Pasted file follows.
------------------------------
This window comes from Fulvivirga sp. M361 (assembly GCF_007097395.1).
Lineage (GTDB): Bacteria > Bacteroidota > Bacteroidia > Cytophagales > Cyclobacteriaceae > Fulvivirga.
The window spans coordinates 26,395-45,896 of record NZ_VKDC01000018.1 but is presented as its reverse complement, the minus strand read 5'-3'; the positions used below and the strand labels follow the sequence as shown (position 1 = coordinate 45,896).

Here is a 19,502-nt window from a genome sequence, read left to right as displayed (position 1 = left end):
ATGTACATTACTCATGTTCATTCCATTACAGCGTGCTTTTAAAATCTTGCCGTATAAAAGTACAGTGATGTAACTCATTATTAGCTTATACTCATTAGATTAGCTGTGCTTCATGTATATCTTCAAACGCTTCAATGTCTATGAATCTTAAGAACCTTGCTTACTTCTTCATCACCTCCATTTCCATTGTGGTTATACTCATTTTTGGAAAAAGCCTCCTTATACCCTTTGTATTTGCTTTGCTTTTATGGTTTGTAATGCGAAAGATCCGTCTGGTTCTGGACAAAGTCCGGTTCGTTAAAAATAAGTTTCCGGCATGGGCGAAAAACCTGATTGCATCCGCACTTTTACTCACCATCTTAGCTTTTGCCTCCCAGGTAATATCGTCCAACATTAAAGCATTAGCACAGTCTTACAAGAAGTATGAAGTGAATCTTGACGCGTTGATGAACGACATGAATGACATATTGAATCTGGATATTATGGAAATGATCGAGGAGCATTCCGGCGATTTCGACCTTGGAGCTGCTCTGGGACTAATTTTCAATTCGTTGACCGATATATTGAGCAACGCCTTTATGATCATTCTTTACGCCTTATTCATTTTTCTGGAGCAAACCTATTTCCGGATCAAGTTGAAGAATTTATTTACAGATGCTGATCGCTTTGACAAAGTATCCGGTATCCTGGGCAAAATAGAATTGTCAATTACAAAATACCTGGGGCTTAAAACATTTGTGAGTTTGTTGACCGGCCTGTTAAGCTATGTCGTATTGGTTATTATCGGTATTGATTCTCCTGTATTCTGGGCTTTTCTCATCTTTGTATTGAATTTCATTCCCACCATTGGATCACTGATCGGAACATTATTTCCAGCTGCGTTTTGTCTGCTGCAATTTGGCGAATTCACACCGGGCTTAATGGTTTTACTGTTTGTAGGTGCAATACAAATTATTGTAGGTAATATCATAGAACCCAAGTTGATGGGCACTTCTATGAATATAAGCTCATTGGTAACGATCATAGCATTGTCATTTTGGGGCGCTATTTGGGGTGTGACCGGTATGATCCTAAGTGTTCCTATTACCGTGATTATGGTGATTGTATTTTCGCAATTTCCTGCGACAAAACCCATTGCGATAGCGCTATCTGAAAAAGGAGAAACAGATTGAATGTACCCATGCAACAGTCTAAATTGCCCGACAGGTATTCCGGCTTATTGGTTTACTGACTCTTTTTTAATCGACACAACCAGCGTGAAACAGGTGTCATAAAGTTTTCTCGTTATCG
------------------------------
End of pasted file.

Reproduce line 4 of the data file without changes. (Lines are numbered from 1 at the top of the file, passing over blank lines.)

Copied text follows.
Here is a 19,502-nt window from a genome sequence, read left to right as displayed (position 1 = left end):